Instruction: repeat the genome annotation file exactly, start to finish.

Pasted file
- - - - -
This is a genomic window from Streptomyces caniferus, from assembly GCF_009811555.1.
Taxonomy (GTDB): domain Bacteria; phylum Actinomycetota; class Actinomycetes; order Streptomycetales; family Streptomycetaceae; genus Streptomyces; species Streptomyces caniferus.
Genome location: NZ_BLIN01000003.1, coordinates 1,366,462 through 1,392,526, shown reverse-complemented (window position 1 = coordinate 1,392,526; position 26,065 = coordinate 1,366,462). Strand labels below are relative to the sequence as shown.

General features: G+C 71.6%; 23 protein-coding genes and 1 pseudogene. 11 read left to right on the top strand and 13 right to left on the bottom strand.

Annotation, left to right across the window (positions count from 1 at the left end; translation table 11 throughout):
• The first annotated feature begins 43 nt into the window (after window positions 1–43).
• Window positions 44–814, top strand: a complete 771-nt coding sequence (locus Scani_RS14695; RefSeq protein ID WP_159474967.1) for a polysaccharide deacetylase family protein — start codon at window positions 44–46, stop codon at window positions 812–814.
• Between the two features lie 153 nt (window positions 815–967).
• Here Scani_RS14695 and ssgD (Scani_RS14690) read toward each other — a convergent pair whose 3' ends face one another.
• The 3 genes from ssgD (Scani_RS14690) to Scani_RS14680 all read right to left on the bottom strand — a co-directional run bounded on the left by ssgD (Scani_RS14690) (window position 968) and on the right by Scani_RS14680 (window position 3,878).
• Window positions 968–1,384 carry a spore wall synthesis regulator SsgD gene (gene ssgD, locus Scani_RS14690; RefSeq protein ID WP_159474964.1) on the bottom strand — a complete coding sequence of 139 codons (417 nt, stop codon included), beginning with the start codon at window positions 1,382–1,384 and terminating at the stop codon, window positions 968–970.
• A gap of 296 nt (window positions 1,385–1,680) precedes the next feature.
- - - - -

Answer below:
This is a genomic window from Streptomyces caniferus, from assembly GCF_009811555.1.
Taxonomy (GTDB): domain Bacteria; phylum Actinomycetota; class Actinomycetes; order Streptomycetales; family Streptomycetaceae; genus Streptomyces; species Streptomyces caniferus.
Genome location: NZ_BLIN01000003.1, coordinates 1,366,462 through 1,392,526, shown reverse-complemented (window position 1 = coordinate 1,392,526; position 26,065 = coordinate 1,366,462). Strand labels below are relative to the sequence as shown.

General features: G+C 71.6%; 23 protein-coding genes and 1 pseudogene. 11 read left to right on the top strand and 13 right to left on the bottom strand.

Annotation, left to right across the window (positions count from 1 at the left end; translation table 11 throughout):
• The first annotated feature begins 43 nt into the window (after window positions 1–43).
• Window positions 44–814, top strand: a complete 771-nt coding sequence (locus Scani_RS14695; RefSeq protein ID WP_159474967.1) for a polysaccharide deacetylase family protein — start codon at window positions 44–46, stop codon at window positions 812–814.
• Between the two features lie 153 nt (window positions 815–967).
• Here Scani_RS14695 and ssgD (Scani_RS14690) read toward each other — a convergent pair whose 3' ends face one another.
• The 3 genes from ssgD (Scani_RS14690) to Scani_RS14680 all read right to left on the bottom strand — a co-directional run bounded on the left by ssgD (Scani_RS14690) (window position 968) and on the right by Scani_RS14680 (window position 3,878).
• Window positions 968–1,384 carry a spore wall synthesis regulator SsgD gene (gene ssgD, locus Scani_RS14690; RefSeq protein ID WP_159474964.1) on the bottom strand — a complete coding sequence of 139 codons (417 nt, stop codon included), beginning with the start codon at window positions 1,382–1,384 and terminating at the stop codon, window positions 968–970.
• A gap of 296 nt (window positions 1,385–1,680) precedes the next feature.